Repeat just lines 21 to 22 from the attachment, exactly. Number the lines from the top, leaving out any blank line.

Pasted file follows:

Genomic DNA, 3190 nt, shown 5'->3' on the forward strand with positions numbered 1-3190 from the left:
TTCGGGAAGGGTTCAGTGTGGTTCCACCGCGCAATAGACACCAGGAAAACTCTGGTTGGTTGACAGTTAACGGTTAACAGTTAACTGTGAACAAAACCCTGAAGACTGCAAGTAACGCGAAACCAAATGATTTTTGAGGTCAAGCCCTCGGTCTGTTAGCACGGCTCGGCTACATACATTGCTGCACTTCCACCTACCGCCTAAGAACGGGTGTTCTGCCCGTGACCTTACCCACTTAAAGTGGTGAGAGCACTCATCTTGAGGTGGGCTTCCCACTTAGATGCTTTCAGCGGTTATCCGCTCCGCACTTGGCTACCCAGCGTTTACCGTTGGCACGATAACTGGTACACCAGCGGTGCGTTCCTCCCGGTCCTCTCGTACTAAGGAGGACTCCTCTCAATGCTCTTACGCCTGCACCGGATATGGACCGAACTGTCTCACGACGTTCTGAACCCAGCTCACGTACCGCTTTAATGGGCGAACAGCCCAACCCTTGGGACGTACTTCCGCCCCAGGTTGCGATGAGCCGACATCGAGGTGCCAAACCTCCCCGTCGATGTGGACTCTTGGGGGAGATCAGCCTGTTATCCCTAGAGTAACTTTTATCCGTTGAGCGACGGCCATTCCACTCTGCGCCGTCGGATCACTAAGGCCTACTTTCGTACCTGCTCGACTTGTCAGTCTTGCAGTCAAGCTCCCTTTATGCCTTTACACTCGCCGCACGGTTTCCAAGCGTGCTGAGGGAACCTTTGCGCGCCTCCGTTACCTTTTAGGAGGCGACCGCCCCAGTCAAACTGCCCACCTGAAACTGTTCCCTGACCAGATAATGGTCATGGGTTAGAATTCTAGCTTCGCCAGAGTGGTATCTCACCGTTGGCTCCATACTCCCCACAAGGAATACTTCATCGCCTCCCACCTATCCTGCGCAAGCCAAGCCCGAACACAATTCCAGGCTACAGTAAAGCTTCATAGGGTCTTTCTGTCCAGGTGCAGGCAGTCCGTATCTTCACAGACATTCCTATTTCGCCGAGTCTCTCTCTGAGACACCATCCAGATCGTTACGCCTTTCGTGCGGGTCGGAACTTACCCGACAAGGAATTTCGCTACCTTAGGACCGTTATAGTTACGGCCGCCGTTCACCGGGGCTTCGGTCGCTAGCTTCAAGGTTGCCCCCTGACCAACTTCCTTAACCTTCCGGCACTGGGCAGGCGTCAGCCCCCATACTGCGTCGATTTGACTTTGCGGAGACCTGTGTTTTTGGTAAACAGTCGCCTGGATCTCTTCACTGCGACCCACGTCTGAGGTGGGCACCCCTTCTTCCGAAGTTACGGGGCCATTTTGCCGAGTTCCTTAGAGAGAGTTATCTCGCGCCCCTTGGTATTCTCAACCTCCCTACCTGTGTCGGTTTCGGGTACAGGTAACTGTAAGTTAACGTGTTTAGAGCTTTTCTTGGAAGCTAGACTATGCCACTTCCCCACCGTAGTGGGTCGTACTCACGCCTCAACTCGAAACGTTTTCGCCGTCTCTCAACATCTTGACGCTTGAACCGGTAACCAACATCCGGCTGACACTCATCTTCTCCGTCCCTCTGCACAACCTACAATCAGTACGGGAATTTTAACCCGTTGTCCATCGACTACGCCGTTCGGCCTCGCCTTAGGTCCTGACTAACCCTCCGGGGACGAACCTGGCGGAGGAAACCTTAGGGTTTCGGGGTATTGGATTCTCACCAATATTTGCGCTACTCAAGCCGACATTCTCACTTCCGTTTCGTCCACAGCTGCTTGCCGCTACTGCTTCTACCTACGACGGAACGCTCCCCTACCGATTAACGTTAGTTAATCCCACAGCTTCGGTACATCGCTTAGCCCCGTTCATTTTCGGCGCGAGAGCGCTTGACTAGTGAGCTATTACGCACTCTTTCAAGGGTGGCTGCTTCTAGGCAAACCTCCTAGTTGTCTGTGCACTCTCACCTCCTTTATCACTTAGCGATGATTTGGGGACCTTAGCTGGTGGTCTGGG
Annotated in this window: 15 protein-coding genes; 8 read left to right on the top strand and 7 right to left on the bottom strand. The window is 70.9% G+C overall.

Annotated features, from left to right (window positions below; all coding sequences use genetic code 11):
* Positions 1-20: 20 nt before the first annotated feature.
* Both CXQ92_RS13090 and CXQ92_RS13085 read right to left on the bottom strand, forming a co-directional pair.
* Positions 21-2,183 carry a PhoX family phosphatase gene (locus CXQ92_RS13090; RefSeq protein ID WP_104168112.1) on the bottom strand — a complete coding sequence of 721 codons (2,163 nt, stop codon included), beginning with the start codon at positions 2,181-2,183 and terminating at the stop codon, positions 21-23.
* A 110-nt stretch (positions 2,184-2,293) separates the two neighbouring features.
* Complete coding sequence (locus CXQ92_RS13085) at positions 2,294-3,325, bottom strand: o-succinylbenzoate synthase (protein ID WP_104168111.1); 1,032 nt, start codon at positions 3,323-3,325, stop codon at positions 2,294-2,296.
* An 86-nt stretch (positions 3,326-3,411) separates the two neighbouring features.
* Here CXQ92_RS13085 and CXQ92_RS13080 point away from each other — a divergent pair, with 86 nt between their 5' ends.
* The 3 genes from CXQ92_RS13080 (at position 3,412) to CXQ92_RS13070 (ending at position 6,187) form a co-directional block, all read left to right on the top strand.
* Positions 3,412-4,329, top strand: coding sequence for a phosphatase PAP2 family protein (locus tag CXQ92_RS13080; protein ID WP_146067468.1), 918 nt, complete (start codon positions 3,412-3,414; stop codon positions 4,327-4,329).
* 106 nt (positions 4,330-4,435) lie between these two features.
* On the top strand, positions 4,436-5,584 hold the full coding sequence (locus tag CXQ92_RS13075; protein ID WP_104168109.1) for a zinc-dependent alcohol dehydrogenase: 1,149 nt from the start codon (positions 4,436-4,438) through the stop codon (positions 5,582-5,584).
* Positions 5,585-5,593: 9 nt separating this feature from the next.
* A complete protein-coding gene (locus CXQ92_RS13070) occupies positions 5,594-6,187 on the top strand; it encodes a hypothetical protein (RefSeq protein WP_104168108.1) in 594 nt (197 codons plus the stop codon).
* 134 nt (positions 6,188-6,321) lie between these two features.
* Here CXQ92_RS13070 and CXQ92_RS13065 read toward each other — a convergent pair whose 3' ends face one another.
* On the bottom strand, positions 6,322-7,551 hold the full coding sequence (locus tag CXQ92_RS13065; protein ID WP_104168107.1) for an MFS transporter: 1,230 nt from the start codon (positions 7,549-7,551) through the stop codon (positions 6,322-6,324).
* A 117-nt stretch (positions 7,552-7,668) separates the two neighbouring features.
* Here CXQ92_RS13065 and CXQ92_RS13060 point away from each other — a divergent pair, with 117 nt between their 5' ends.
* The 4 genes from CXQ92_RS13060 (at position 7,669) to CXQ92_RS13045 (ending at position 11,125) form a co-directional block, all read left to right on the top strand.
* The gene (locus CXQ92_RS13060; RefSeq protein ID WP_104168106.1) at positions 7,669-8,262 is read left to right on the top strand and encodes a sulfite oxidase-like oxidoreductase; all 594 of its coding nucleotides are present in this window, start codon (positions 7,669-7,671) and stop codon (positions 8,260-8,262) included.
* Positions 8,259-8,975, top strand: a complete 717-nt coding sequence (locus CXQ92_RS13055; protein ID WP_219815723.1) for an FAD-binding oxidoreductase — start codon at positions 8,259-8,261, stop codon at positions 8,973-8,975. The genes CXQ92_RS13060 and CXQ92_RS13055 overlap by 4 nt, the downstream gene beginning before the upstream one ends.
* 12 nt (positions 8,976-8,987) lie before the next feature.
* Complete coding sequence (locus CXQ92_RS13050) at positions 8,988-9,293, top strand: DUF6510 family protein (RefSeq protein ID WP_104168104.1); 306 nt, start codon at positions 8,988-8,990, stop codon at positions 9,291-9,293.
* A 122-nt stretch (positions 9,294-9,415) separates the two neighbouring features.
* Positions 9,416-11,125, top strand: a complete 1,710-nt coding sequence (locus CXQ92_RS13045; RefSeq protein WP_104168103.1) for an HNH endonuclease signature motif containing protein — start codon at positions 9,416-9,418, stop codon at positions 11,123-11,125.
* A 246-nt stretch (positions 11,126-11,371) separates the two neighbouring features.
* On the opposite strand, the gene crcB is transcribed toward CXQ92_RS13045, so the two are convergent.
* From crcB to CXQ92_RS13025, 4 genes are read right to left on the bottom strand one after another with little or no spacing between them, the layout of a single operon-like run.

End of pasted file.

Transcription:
* A 117-nt stretch (positions 7,552-7,668) separates the two neighbouring features.
* Here CXQ92_RS13065 and CXQ92_RS13060 point away from each other — a divergent pair, with 117 nt between their 5' ends.